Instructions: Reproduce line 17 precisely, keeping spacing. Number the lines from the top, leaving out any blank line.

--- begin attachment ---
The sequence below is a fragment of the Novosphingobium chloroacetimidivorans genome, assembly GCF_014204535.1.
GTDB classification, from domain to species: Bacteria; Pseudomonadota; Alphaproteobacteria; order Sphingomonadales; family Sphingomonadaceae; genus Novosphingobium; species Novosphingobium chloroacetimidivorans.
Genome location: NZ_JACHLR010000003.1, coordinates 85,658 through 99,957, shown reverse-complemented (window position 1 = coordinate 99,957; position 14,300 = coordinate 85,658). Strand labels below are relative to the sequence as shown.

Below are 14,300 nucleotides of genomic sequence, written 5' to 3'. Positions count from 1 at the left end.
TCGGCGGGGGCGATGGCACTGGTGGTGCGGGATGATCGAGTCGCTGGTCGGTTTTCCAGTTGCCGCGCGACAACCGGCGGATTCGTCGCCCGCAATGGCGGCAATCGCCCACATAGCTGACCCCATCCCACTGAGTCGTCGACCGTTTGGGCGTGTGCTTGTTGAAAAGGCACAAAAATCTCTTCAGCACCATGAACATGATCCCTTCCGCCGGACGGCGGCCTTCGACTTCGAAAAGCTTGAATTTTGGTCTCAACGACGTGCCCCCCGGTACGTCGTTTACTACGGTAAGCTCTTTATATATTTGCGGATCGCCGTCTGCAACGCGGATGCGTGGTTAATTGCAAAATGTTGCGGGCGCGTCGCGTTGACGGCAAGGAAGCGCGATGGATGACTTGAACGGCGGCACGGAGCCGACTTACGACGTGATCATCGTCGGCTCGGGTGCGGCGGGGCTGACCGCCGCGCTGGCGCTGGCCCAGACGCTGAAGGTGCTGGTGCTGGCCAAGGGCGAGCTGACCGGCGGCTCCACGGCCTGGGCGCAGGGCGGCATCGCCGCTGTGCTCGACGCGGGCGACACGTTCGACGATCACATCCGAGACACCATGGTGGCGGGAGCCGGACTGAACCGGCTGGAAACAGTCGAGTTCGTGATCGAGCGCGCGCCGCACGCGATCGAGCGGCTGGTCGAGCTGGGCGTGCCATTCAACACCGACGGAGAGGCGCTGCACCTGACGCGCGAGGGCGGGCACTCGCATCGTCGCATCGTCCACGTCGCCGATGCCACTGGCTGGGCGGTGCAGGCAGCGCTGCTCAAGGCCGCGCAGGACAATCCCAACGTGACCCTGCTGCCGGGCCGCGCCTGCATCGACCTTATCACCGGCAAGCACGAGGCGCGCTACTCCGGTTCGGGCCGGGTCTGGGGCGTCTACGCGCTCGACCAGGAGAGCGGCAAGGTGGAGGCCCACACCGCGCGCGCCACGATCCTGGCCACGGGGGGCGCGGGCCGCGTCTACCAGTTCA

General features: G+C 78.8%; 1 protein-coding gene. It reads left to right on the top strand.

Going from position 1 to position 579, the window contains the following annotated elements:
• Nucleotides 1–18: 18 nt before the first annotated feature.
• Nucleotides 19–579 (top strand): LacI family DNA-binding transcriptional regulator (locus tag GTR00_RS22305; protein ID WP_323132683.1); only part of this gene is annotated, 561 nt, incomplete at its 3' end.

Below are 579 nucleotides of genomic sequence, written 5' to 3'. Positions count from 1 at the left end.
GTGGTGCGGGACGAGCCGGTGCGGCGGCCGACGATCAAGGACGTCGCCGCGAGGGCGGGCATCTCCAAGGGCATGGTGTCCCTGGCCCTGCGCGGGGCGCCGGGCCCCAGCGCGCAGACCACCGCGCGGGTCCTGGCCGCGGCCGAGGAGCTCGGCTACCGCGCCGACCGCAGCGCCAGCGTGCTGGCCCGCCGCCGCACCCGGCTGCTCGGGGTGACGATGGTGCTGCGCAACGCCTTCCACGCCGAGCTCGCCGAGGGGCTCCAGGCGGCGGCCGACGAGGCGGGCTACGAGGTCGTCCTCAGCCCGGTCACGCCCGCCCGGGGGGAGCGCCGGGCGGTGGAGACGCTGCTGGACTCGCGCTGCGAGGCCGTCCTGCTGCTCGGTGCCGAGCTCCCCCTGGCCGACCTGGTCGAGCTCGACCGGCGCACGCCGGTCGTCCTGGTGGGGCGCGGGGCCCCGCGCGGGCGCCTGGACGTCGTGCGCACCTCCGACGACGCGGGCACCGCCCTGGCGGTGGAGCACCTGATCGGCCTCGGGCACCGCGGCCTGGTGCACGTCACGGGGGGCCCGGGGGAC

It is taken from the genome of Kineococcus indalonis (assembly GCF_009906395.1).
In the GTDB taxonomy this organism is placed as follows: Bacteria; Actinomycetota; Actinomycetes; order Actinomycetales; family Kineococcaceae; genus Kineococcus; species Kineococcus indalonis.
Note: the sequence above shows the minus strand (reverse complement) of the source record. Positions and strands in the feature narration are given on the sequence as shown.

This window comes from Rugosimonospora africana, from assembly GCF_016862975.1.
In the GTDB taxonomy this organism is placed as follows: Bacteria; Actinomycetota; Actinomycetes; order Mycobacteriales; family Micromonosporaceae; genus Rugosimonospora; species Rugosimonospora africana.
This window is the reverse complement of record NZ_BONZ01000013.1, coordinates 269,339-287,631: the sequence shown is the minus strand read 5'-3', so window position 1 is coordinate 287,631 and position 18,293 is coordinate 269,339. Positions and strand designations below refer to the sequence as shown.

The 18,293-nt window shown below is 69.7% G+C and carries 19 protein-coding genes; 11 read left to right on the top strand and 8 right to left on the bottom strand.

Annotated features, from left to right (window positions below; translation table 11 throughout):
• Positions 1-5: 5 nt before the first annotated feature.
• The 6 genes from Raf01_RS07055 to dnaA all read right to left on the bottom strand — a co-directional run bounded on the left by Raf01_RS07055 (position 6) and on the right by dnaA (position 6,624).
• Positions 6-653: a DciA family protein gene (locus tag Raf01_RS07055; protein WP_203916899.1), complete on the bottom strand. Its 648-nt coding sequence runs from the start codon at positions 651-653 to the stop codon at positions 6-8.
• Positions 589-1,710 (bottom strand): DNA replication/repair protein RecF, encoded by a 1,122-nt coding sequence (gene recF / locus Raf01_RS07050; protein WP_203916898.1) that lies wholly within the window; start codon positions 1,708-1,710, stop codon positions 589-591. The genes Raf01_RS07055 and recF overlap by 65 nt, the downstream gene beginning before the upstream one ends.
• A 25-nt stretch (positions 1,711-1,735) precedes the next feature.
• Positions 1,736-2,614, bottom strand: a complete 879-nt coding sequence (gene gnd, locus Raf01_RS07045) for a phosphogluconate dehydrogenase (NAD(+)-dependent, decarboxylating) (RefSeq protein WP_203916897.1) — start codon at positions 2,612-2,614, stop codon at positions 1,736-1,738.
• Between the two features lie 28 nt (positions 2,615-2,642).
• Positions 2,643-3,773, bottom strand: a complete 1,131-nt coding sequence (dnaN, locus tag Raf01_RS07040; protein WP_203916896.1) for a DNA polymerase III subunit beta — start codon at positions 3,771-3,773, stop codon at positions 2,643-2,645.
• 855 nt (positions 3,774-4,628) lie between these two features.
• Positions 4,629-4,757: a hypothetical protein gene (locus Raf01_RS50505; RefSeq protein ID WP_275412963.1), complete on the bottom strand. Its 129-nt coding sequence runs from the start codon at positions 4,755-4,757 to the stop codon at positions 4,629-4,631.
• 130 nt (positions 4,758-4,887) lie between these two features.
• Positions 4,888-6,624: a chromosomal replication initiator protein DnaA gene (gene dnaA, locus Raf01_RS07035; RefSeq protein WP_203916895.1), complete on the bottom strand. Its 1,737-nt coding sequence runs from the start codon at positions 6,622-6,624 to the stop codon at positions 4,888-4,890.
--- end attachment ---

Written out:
This window is the reverse complement of record NZ_BONZ01000013.1, coordinates 269,339-287,631: the sequence shown is the minus strand read 5'-3', so window position 1 is coordinate 287,631 and position 18,293 is coordinate 269,339. Positions and strand designations below refer to the sequence as shown.